first_imgThe University released the results from the 2015 Campus Climate Survey on Monday in an email to the student body, shedding light on the status of student perception and understanding of sexual violence on campus and related University policy.The email, sent from University President Fr. John Jenkins, included a 28-page survey report as well as the Committee on Sexual Assault Prevention’s (CSAP) recommendations moving forward and a one-page results overview.The questionnaire, conducted last January and February, asked questions about sexual assault and the campus atmosphere as it pertains to sexual assault, harassment and misconduct. Vice President for Student Affairs Erin Hoffmann Harding said this was the second administration of the Campus Climate Survey — the first occurred in the fall of 2012.“We do a survey every other year, and we do focus groups in the intervening years to be able to learn more information in conversations with students to compliment this overall assessment that we have of the entire student body,” she said.Lauren Weldon | The Observer According to the report, the survey, which was administered to all enrolled Notre Dame undergraduate and graduate students, had a completion rate of 38 percent — 33 percent among male students and 43 percent among female students.Deputy Title IX coordinator Heather Ryan said the response rate was sufficient to draw conclusions about the campus as a whole, but she hoped to increase the number of responses for the next administration of the survey.“I think we are comfortable in that number in using the results to really evaluate our programming and our efforts,” Ryan said. “I do think, as an assessment subcommittee, we would like to get better results and response rates.”Jenkins said Friday the results reflected both encouraging changes in student perceptions and attitudes since 2012, but also unsettling numbers in terms of the current situation.“I didn’t find anything in there that jumped out or was terribly surprising,” he said. “There’s sobering news, and some good news. It seems that we’re making progress in some areas, but in others we need to do more work.”Among the more sobering numbers found in the report, six percent of female respondents and two percent of male respondents reported experiencing non-consensual intercourse (defined as “any sexual intercourse without your consent; it includes oral, anal or vaginal penetration, to any degree with any object”) while a student at Notre Dame.Additionally, 16 percent of survey respondents — 25 percent of female respondents and six percent of male respondents — reported experiencing non-consensual sexual intercourse or other forms of non-consensual sexual contact while enrolled at Notre Dame.Hoffmann Harding said these numbers reflect a national trend, but also give the administration a better idea of how many students chose to not report sexual misconduct or assault to the University.“We’re not unlike any other institution in the country in this issue nationally,” she said. “There’s under-reporting of the numbers. I’m troubled in two ways — one is the reports aren’t coming to us. Most importantly, so we can offer support, help and response. But secondly, that they’re happening at all, and that they’re happening to that degree.”The “Perceived Barriers Preventing Victims from Reporting” section of the report compiles the questions that asked students what would make them less likely to report sexual harassment, misconduct or assault. The strongest perceived barriers were a reluctance to discuss details of the incident (64 percent), fear for one’s personal reputation (61 percent) and “afraid to get in trouble for other violations of University policies” (56 percent).Jenkins said the latter barrier, which pertained mostly to parietals and underage drinking violations, reflected a misunderstanding of University policy.“There’s some reluctance to reporting because people feel they’re going to be accused of a parietals violation or some other thing, and that’s not true,” he said. “We won’t do that, because we think sexual assault is so serious.”The survey also looked at barriers to reporting for third parties or witnesses. While the strongest listed barrier to reporting was “respecting the wishes of the victim who would rather not report it,” with 72 percent of respondents listing it as a serious barrier, 59 percent of respondents also listed “would rather stay out of it” as a serious barrier.“That was one of the more discouraging results in the survey for me,” Hoffmann Harding said. “In a community where we talk about being a family, and we specifically educate on being our brother and sister’s keepers, I think we’re all called and we’re all obligated to really help our fellow students in this situation here.“ … I don’t want that to be a barrier,” she said. “I’m confused and discouraged as to why it is, and it’s a conversation that I hope the release of this information will help us really have on campus.”In addition to assessing student attitudes and personal experiences, the questionnaire also provides a general assessment of student knowledge of University policy as it relates to sexual misconduct, harassment and assault.In comparison to 2012, knowledge and understanding of consent — and who has the capacity to give it — has generally improved. The 2015 survey reported 94 percent of students said students in a current or previous dating or sexual relationship could not assume consent, compared to 84 percent in 2012. Additionally, 93 percent of 2015 respondents said a person “incapacitated by alcohol or other substances” was considered unable to give consent, compared to 88 percent of 2012 respondents.However, the responses to the following question left many administrators perplexed: “Does a person’s level of intoxication change their responsibility to obtain consent to sexual activity?”Thirty percent of the 2015 respondents said yes. University policy stipulates that a person’s level of intoxication does not lessen their burden to obtain consent for sexual activity.Jenkins cited the statistic and its relevant policies as an area in which the University needs to focus education.“The idea that intoxication diminishes one’s responsibility — we have to be clear that’s not true,” he said. “It’s not true, and it’s not going to be treated that way.”Hoffmann Harding said the responses to that question would shape how the University trains students in the immediate future.“It’s safe to say, we will incorporate that particular piece of information into every mandatory training that we have for students, now that we’ve learned that that’s a real point of difference in terms of policy awareness among the students,” she said.In conjunction with the release of the survey results, Jenkins, Hoffmann Harding, Ryan and a number of other University administrators will participate in a town hall meeting Wednesday at 7:30 p.m. in DeBartolo 102.Jenkins said he hoped the town hall would continue the conversation about the survey results, and offer an opportunity to address students’ questions about the survey.“This has to be a common effort, and, if I have anything to say, it’s to urge everyone to be aware and to do what they can to eliminate sexual assault from this community,” he said. “It is so profoundly at odds with who we are and what we stand for.”Editor’s note: News Editor Katie Galioto and Managing Editor Kayla Mullen contributed to this story.Tags: campus climate questionnaire, campus climate survey, committee on sexual assault prevention, CSAP, sexual assaultlast_img read more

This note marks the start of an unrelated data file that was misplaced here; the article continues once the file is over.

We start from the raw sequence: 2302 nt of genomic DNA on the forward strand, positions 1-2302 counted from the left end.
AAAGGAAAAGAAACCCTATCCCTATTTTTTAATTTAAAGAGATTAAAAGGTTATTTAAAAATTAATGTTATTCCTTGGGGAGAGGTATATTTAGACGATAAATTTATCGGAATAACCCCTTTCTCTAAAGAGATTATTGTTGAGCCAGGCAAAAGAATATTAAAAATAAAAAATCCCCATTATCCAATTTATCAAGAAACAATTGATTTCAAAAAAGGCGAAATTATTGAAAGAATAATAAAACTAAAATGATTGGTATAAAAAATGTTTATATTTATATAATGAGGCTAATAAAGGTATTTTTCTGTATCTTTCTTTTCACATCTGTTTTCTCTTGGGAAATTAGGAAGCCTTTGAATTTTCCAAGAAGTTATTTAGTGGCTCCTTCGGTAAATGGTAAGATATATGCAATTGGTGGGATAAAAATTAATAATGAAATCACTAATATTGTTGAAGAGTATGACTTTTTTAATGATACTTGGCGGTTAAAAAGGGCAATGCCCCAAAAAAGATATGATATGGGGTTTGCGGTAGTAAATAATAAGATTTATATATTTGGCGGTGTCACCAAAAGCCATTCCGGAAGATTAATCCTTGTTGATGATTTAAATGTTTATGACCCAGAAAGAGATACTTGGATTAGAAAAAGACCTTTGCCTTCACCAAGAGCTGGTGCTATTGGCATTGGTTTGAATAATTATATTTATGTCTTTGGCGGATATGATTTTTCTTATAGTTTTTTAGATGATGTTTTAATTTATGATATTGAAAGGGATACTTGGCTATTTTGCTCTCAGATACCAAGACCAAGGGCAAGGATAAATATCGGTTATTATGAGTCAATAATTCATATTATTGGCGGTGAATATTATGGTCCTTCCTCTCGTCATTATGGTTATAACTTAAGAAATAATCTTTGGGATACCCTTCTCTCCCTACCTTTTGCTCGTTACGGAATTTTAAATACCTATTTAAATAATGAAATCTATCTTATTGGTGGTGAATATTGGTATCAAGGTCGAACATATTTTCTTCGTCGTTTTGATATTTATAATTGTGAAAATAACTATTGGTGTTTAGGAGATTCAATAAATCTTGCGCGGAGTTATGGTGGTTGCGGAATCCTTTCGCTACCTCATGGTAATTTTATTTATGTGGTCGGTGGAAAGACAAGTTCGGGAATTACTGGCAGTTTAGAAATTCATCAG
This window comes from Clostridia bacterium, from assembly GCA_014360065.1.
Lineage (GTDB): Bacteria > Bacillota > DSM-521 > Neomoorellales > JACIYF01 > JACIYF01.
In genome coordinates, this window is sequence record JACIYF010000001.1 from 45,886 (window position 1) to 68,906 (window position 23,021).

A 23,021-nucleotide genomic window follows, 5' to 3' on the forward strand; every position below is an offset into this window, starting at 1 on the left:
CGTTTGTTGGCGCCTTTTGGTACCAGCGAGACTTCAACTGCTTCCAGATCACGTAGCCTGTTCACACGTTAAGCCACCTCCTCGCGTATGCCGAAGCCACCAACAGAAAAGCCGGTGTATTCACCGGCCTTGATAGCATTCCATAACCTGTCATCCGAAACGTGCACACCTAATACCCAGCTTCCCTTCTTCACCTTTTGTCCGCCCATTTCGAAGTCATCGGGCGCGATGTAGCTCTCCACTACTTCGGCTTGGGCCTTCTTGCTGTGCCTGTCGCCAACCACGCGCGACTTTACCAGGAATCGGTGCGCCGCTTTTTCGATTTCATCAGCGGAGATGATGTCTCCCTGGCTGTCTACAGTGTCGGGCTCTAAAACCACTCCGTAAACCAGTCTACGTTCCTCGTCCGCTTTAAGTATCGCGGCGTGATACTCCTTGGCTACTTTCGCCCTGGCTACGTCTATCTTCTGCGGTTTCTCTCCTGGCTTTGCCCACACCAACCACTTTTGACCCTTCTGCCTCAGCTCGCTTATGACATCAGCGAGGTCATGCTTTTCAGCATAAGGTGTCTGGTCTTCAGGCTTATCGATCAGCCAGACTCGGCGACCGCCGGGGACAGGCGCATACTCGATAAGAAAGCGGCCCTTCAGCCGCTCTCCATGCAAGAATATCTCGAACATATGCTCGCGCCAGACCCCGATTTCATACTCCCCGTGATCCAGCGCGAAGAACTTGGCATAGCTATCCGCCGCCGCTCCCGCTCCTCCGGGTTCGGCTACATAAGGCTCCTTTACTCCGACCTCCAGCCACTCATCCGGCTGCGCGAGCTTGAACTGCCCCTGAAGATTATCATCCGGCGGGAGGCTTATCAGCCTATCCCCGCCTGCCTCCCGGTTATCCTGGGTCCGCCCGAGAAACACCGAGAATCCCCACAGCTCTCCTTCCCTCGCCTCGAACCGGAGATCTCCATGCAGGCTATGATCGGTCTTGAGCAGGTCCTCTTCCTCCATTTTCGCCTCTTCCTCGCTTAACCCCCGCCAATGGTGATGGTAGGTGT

Student senate hears SafeBouND presentation from NDSP